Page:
Golgi Tendon Organ

This is a proprioceptive organ that senses changes in muscle tension and is located at the point of insertion of the muscle into the tendons. It is a collagen filled capsule innervated by a single Aα (Ib) nerve fibre. Stretching causes it to fire impulses to the spinal cord. As it is constantly monitoring the tension it provides protection against damage resulting from the excessive muscular contractions.

Joint Proprioception

Around the capsual of synovial joints there are small corpuscles similar to Pacinian and Ruffini’s endings. They respond to the sensation of movement. Organics similar to the Golgi tendon organ protect ligaments from damage by mediating an inhibitory reflex when an excessive muscle contraction is used. Free nerve endings respond to potentially damaging mechanical stress.


Peripheral nerves are arranged in bundles called fascicles. The entire nerve is surrounded by connective tissue called epineurium (epi = above) which also fills the space between the fascicles. This tissue can be stretched as necessary to allow for the movement of various parts of the body.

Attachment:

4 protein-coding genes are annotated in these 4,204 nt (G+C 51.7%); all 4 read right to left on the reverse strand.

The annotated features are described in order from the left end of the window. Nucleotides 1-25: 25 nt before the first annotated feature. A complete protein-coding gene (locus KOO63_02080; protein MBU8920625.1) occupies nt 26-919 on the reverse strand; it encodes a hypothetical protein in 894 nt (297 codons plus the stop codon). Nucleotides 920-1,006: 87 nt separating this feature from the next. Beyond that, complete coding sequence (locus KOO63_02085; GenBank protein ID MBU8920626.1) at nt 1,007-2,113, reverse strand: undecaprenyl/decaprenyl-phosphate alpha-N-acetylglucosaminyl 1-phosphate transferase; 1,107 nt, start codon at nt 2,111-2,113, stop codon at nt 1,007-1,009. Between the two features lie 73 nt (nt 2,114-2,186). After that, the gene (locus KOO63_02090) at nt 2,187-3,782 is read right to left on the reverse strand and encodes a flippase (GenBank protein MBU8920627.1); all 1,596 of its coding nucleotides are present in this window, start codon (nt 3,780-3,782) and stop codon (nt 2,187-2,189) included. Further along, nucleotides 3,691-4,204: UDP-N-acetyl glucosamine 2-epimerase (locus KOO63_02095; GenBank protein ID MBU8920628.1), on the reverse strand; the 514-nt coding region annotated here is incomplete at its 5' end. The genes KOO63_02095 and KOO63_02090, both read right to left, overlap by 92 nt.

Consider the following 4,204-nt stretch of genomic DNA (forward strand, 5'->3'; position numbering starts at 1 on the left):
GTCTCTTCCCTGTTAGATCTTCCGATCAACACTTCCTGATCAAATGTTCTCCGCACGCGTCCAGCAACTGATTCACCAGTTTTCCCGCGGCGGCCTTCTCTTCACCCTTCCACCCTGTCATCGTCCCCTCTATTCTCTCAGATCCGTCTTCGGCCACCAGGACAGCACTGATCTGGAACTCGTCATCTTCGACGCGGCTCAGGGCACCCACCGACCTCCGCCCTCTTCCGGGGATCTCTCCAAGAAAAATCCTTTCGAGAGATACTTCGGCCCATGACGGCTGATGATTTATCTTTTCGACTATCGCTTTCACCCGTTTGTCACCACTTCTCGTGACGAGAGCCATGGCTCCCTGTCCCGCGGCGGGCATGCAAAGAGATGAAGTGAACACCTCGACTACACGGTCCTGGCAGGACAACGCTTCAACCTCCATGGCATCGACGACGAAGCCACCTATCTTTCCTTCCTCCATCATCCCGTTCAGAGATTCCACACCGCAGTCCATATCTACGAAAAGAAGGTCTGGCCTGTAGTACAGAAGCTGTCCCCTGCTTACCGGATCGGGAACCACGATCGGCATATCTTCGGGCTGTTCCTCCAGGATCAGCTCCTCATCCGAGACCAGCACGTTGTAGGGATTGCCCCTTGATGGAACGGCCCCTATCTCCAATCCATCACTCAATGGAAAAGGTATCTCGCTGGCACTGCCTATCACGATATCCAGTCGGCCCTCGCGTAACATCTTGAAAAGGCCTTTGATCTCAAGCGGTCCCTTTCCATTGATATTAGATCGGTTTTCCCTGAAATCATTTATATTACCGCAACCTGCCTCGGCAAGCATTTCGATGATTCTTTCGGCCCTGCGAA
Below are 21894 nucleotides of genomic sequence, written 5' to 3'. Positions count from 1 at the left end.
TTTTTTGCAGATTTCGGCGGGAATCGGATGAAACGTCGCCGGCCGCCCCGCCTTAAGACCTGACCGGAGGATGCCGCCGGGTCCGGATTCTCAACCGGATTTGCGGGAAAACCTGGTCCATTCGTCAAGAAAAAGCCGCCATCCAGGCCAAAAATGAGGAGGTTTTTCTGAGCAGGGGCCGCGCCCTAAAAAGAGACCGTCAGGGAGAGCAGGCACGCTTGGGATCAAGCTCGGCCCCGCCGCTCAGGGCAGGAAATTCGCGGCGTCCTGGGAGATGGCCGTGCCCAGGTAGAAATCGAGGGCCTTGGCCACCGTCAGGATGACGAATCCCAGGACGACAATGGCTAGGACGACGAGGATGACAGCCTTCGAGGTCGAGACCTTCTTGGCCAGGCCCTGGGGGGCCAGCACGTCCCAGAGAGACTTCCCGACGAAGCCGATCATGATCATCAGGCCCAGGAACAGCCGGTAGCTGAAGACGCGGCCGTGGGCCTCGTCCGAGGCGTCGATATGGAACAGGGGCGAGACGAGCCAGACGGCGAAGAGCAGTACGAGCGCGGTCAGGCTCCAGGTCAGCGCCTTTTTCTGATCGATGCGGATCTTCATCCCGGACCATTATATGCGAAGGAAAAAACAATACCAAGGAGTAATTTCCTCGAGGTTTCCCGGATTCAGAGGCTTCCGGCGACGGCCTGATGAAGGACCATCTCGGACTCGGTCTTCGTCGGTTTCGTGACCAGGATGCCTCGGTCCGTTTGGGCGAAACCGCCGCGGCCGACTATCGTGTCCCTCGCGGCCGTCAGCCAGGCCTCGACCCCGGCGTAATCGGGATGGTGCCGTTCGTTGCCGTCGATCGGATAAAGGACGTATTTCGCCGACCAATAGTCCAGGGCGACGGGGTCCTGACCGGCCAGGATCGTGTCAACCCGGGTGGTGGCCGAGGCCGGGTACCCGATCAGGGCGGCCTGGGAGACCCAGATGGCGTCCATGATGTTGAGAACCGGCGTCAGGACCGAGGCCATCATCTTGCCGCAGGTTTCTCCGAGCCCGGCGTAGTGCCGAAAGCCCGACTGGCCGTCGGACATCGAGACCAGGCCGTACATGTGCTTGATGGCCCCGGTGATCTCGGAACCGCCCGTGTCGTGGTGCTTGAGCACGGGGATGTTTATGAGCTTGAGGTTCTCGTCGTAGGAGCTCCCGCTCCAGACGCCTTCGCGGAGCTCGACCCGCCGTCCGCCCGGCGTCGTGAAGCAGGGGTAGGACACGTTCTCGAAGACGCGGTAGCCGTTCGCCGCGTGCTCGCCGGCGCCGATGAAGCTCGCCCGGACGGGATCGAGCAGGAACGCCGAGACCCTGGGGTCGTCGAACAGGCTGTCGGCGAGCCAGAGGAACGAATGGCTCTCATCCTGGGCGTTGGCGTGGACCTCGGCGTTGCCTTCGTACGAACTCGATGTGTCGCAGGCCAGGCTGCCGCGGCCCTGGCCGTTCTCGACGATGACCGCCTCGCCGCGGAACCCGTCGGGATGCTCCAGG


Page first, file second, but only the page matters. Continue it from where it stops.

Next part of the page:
Each fascicle is surrounded by another layer called perineurium (peri = round, about) which consists of several layers of flattened cells.

Individual nerve fibres are enclosed in another layer of connective tissue called endoneurium (endo = within).

Finally, individual axons are ensheathed in myelin (except for C type fibres) and the layer of Schwann cells. The latter is called neurolemma or the sheath of Schwann.

Nerve structure. Image by OpenStax / CC

The myelin sheath electrically insulates the axon to greatly speed up the conduction velocity. It is however interrupted every 0.1 to 1 mm. These interruptions are called the nodes of Ranvier allowing the membrane of the axon to contact the extracellular fluid in order to effect the action potential along the nerve fibre. Between the nodes of Ranvier the electrical signal jumps almost instantaneously, this is called saltatory conduction.

Unmyelinated axons and their sheath of Schwann are called a Remak fibre. They conduct impulses via the propagation of the action potential without the acceleration of the myelin sheath and have therefore slower rates of conduction.


These article were created and published in order to help students study neuroscience. I do not guarantee the accuracy, correctness or currency of the information in my posts. Most importantly, none of my articles are intended to be used as medical advice. I often use the following sources:

  1. John A. Kiernan, Nagalingam Rajakumar. 2014. Barr's The Human Nervous System: An Anatomical Viewpoint.
  2. Mark F. Bear, Barrw W. Connors, Michael A. Paradiso. 2016. Neuroscience: Exploring The Brain.
  3. Wikipedia and other Internet sources.